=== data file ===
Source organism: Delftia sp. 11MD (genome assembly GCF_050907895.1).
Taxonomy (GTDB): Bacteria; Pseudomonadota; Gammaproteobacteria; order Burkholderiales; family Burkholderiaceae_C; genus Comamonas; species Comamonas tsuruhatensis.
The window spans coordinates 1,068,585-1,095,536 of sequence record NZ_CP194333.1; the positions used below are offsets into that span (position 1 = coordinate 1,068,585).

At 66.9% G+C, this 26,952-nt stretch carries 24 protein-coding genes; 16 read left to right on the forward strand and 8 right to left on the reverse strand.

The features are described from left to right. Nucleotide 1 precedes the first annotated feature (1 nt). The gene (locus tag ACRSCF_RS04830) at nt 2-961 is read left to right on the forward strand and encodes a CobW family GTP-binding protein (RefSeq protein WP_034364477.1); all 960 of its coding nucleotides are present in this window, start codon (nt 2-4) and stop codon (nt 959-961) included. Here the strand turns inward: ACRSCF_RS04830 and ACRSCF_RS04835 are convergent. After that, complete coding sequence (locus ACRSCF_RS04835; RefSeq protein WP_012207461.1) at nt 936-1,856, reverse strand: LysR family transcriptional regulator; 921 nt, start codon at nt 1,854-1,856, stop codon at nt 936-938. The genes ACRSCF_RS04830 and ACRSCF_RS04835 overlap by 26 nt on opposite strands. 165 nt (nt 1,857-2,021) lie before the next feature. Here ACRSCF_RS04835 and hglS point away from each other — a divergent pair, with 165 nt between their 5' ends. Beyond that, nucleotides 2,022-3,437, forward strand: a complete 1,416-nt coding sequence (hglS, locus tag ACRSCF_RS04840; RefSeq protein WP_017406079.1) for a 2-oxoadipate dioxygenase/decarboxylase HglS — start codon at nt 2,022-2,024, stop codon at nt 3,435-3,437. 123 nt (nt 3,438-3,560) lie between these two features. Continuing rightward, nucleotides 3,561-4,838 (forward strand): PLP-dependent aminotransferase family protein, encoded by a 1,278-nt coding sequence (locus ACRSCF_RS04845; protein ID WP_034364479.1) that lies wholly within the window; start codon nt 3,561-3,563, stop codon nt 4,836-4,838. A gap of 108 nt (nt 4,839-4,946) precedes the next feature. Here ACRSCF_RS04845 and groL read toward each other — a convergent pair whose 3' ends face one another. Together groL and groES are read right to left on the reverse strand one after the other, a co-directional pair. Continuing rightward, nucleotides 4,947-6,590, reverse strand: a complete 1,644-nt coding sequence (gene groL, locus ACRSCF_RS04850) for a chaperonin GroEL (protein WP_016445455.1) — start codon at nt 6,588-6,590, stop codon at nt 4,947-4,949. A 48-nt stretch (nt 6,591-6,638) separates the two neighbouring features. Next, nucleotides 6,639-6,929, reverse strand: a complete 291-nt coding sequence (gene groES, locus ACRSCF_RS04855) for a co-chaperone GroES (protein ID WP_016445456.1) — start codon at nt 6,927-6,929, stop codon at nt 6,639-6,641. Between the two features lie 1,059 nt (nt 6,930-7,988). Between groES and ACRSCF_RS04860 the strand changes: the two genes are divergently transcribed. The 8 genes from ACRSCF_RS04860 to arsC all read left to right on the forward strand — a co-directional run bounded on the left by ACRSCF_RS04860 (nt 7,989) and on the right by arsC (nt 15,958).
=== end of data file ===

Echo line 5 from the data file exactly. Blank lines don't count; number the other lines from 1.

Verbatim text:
The features are described from left to right. Nucleotide 1 precedes the first annotated feature (1 nt). The gene (locus tag ACRSCF_RS04830) at nt 2-961 is read left to right on the forward strand and encodes a CobW family GTP-binding protein (RefSeq protein WP_034364477.1); all 960 of its coding nucleotides are present in this window, start codon (nt 2-4) and stop codon (nt 959-961) included. Here the strand turns inward: ACRSCF_RS04830 and ACRSCF_RS04835 are convergent. After that, complete coding sequence (locus ACRSCF_RS04835; RefSeq protein WP_012207461.1) at nt 936-1,856, reverse strand: LysR family transcriptional regulator; 921 nt, start codon at nt 1,854-1,856, stop codon at nt 936-938. The genes ACRSCF_RS04830 and ACRSCF_RS04835 overlap by 26 nt on opposite strands. 165 nt (nt 1,857-2,021) lie before the next feature. Here ACRSCF_RS04835 and hglS point away from each other — a divergent pair, with 165 nt between their 5' ends. Beyond that, nucleotides 2,022-3,437, forward strand: a complete 1,416-nt coding sequence (hglS, locus tag ACRSCF_RS04840; RefSeq protein WP_017406079.1) for a 2-oxoadipate dioxygenase/decarboxylase HglS — start codon at nt 2,022-2,024, stop codon at nt 3,435-3,437. 123 nt (nt 3,438-3,560) lie between these two features. Continuing rightward, nucleotides 3,561-4,838 (forward strand): PLP-dependent aminotransferase family protein, encoded by a 1,278-nt coding sequence (locus ACRSCF_RS04845; protein ID WP_034364479.1) that lies wholly within the window; start codon nt 3,561-3,563, stop codon nt 4,836-4,838. A gap of 108 nt (nt 4,839-4,946) precedes the next feature. Here ACRSCF_RS04845 and groL read toward each other — a convergent pair whose 3' ends face one another. Together groL and groES are read right to left on the reverse strand one after the other, a co-directional pair. Continuing rightward, nucleotides 4,947-6,590, reverse strand: a complete 1,644-nt coding sequence (gene groL, locus ACRSCF_RS04850) for a chaperonin GroEL (protein WP_016445455.1) — start codon at nt 6,588-6,590, stop codon at nt 4,947-4,949. A 48-nt stretch (nt 6,591-6,638) separates the two neighbouring features. Next, nucleotides 6,639-6,929, reverse strand: a complete 291-nt coding sequence (gene groES, locus ACRSCF_RS04855) for a co-chaperone GroES (protein ID WP_016445456.1) — start codon at nt 6,927-6,929, stop codon at nt 6,639-6,641. Between the two features lie 1,059 nt (nt 6,930-7,988). Between groES and ACRSCF_RS04860 the strand changes: the two genes are divergently transcribed. The 8 genes from ACRSCF_RS04860 to arsC all read left to right on the forward strand — a co-directional run bounded on the left by ACRSCF_RS04860 (nt 7,989) and on the right by arsC (nt 15,958).